The appellant also contended that samples were not taken in accordance with the provisions of the Act and the rules thereunder. Rule 22 slates that in the case of asafoetida the approximate quantity to be supplied for analysis is 100 grams and in the case of compounded asafoetida 200 grams. The Public Analyst did not have the quantities mentioned in the Rules for analysis. The appellant rightly contends that non-compliance with the quantity to be supplied caused not only infraction of the provisions but also injustice. The quantities mentioned are required for correct analysis. Shortage in quantity for analysis is not permitted by the statute.
Consequently the appeal was allowed and the accused was acquitted by the Supreme Court.
6. M/s. N. B. Shetye and S. A. Wale who respectively appear for the Food Inspector and the State of Maharashtra contended that the Supreme Court has not held that R. 22 was a mandatory rule and that therefore it was not incumbent on the Food Inspector to send the exact quantity to the Public Analyst as mentioned in the rule, but the rule only mentions approximate quantity. According to them, therefore, despatch of 150 grams would not in any way result in injustice to the accused. It was particularly emphasized that neither the Public Analyst nor the Director of Central Food Laboratory stated in their report that the quantity sent to them was incapable of analysis or was insufficient for analysis and to arrive at the correct conclusion.
7. No doubt, there is some force in this contention. However, in the Supreme Court case also it does not appear that the Public Analyst or the Director of Central Food Laboratory had stated that the quantity sent to them was incapable of proper analysis. They had analysed and sent their report. The Supreme Court ruling therefore is incapable of being distinguished on this ground.
8. My attention was also invited to my own judgment in Criminal Revision Application No. 673 of 1974 decided on 18th/ 19th March 1975. That was a case of a sample of black pepper. In that case also the aforesaid Supreme Court ruling was pointed out to me but as on facts it was held by me that the quantity supplied to the Public Analyst was exactly as was required under Rule 22, there was no infraction or infringement of the provisions of Rule 22 of the said Rules, The conviction of the revision petitioner in that case was maintained.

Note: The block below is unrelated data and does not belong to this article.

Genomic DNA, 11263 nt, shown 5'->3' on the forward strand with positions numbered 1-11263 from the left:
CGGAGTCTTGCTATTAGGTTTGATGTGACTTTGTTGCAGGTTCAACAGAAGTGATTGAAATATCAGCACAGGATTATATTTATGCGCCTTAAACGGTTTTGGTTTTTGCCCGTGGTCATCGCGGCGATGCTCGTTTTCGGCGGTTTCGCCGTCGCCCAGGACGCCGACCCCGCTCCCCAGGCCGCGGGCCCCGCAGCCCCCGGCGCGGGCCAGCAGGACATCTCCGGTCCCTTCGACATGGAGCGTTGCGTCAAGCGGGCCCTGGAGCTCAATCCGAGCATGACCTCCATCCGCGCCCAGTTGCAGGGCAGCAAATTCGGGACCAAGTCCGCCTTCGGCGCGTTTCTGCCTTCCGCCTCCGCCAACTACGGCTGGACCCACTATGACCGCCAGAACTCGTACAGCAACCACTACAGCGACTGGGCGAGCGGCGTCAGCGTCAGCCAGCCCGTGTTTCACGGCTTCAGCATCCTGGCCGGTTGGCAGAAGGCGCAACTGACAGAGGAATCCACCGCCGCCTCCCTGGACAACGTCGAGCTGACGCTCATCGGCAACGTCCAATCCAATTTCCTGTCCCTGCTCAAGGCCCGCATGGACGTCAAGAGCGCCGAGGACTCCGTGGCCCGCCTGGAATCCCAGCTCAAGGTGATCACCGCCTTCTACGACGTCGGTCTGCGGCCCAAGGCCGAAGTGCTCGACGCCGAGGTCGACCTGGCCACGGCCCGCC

9. In the present case it cannot be denied that the quantity supplied was much less than the prescribed quantity to be supplied to the Public Analyst. The rule requires 250 grams approximately to be supplied to the Public Analyst but in fact only 150 grams were supplied. The difference in the quantity prescribed and the quantity supplied to the public Analyst must be within a reasonable limit. The difference of 100 grains cannot be said to be within reasonable limit.
10. The result, therefore, is that in view of the Supreme Court decision, the order of conviction cannot be sustained. The lower appellate Court has tried to distinguish the Supreme Court ruling on the ground that the Supreme Court has not held that the rule was mandatory and had found that injustice was caused to the accused by not sending the required quantity of sample. But although the Supreme Court has not held that the rule was mandatory and therefore infraction was fatal to the prosecution case, the ratio decidendi of the case comes to that.
11. In the result, the petition is allowed and the rule is made absolute. The order of conviction and sentence is set aside and the petitioner is acquitted of the charge under Section 16 (1) (a) (i) read with Section 7 (i) of the Prevention of Food Adulteration Act, 1954. Fine if already recovered is directed to be refunded to the accused. Bail-bond of the accused stands cancelled.